and that the hostile resistance of America “ was conceived in wickedness, and continued through insanity" (Mr. Edwards had applied this language to Great Britain). The aư: thor takes notice of a speech of Sir Robert Herries in the house of commons, who maintained, that if the Americans were suffered to trade with the West India Inands freely, they would get the greatest part of the carrying trade into their hands. If the bill pafled, it would prove advantageous to him and some other individuals, but as a man of honour, a good citizen, and a member of the house, be found him. felf bound to declare, it would do infinite mischief to the country' Such language, says the author, is expresfive of a clear head and a good heart; and it does great honour to Sir Robert as a man, as a Briton, and as à fenator. He differs widely from Mr. Edwards, in suppofing that the American trade bill, if passed into a law, would liave tended, in a very eminent degree, to the support and encouragement of both ourtrade and navigation. As a specimen of Mr. Edwards's
pofitions and of Mr. Stevenson's reasoning, we shall insert the following. By permitting a direct exportation of sugar to America, says the former, Great Britain will soon find a proportionate increase of the fame staple at her own emporium, while the consumption of her own manufactures will enlarge with the augmentation of her navigation and re
* Pray, Sir, says the latter, allow me to ask, are these ascertained facts? (Mr. Edwards had stated in his tract, that the first duty of a writer is the ascertaining of facts) or ought the whole to be deemed a strain of mere speculativě reasoning, calculated to perplex, or mislead the judgment of your readers? A direct exportation of sugar to America will Soon produce a proportionate increase of the same staple at the British market; while the censumption of our manufactures will enlarge with the augmentation of our navigation and revenues ? What an important sentence! He brings to my mind an anecdote of a man, who offered to produce a dozen of reasons why his friend could not appear in court. “ In the first place, my Lord, (said he to the Judge) he is dead.” That is sufficient (replied his Lordship), you may Spare yourself the trouble of producing the other eleven, &c. He adds afterwards. " If declamation be deemed found argument, and confident affertions pass for ascertained facts, you doubtless have whereof to boaft: but those who rest their assent to every propofition, folely on that evidence which it carries along with it, may probably take the liberty to dispute your claim.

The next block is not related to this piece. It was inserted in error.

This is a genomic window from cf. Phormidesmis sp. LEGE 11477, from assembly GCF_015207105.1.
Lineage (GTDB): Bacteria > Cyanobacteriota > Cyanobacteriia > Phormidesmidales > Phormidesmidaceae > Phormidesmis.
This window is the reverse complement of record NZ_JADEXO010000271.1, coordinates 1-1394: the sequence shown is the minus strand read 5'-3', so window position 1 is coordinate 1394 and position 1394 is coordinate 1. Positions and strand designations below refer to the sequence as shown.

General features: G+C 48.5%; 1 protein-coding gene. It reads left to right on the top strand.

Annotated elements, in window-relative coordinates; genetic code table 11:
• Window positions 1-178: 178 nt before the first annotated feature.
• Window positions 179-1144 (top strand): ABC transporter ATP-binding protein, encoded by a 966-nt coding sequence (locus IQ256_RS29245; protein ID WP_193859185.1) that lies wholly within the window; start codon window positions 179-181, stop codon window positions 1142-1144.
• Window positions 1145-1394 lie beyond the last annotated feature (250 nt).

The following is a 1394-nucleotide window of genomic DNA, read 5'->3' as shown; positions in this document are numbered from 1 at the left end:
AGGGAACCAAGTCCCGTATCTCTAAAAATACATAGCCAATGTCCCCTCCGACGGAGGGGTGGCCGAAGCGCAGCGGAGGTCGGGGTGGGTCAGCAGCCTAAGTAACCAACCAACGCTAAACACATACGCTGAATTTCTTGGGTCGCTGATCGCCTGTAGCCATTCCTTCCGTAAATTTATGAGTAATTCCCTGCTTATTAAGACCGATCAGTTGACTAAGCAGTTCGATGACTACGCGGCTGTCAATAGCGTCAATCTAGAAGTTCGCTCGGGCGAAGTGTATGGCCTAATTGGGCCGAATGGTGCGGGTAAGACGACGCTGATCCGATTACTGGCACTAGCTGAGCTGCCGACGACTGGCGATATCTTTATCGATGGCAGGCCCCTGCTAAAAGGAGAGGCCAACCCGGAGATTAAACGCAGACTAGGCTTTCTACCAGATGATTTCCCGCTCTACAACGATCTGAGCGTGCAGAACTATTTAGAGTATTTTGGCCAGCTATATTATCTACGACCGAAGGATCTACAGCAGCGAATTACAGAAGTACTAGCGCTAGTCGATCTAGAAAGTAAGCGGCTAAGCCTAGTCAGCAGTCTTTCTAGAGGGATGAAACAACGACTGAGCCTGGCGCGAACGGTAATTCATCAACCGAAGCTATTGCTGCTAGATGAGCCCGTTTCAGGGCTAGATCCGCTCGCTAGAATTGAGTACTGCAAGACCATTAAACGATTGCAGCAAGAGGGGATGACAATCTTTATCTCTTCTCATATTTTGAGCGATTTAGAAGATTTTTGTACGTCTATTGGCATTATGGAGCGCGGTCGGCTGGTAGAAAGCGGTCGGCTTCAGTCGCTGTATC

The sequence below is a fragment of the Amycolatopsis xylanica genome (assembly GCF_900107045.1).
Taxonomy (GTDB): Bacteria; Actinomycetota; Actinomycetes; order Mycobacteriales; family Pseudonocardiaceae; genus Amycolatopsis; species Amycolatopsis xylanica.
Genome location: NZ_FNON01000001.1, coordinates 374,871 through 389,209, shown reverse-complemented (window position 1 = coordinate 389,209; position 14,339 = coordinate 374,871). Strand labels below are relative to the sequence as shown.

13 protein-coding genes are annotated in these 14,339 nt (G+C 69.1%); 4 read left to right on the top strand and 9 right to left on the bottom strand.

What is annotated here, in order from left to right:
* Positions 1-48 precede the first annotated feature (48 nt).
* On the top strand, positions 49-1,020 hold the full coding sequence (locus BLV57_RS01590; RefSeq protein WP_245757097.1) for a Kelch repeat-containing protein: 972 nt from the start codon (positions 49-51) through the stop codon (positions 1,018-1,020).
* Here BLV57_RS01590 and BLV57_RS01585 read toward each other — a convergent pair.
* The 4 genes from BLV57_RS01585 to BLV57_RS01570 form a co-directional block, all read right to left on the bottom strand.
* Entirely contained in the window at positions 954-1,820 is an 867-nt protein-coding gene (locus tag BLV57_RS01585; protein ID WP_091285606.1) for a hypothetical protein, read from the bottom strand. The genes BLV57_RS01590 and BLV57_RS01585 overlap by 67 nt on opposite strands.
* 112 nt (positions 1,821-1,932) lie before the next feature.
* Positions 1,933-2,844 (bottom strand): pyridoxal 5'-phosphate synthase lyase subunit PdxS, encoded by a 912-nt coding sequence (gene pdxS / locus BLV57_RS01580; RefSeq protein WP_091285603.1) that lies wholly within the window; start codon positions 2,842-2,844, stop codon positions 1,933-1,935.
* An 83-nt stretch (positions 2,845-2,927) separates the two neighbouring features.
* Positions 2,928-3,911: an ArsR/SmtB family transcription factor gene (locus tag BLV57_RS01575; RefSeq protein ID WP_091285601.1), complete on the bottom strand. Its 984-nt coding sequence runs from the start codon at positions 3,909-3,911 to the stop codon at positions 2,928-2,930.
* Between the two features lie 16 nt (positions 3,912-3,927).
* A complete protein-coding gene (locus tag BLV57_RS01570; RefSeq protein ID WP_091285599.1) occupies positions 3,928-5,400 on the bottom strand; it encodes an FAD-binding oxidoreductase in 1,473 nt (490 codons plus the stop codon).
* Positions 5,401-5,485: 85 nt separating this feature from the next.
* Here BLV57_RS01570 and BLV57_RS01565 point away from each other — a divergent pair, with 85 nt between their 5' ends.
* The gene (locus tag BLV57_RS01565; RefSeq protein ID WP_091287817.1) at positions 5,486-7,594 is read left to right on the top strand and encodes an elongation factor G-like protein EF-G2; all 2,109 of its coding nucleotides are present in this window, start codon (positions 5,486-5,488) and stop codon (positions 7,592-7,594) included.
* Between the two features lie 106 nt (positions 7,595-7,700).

He thinks Mr. Hartley a very improper person for nego ciating a treaty of commerce with the American agents, and
maintains that the entering into any treaty, with independent America, must be prejudicial to this country.
He thinks the late peace Thameful and injurious to Great Britain, and certainly unexampled in the annals of mankind.
Art. VIII. An Hiftorical and Political View of the Conftitution
and Revolutions of Geneva, in the eighteenth Century, written originally in French. By Francis D'Ivernois, Esq. L. L. D. (late Citizen of Geneva) And translated by John Farrell, A. M. 8vo.
$s. Boards. Cadell. THE history of Geneva illustrates in a very forcible man
ner the truth of the political maxim, that all small republics are destined to perish either through internal dissentions or by foreign conquests. The senate, in whose hands executive government was placed, made gradual encroach. ments on the liberties of the people. The people, high spirited, and impatient almost of the necessary and just re, straints of government could not brook multiplied, and in.creasing acts of usurpation. Altercations and disputes were followed by violence. An appeal was made to neighbouring states : and an armed mediation put a period to the existence of the Genevese republick.
The revolutions of this small state have nothing in them of that fascinating grandeur which attracts the attention even of the vulgar to the fortunes and fate of mighty empires, But as the principles which actuate a stupendous machine may be displayed, and that even with advantage, by a small model; so the nature of government, the operation of the passions, the conflict of the spirit of liberty with overbearing power are more happily displayed by the history of small republicks, where the powers that influence its fate are difcerned in a state of separation from those vast engines which crush with an irrefiftible weight, and bury all diftinctions and forms of government in one ruin.
The performance under review is written with that interest and animation which a person takes in his own cause. In great empires the amor patriæ is enfeebled by the very magnitude of its object ; and dissipated, as it were, and lost among the millions of mankind to whom that object is common. But the village, the town, the province of ones nativity, and the centre of his earliest and warmest passions, is embraced with the warmest and pureft ardour.
Mr. D’Ivernois exhibits at once his own feelings, his manner of writing, and the object of his publication in the address to his moft Chriftian Majesty Lewis XVI. King of France and Navarre, from which the following is an ex track,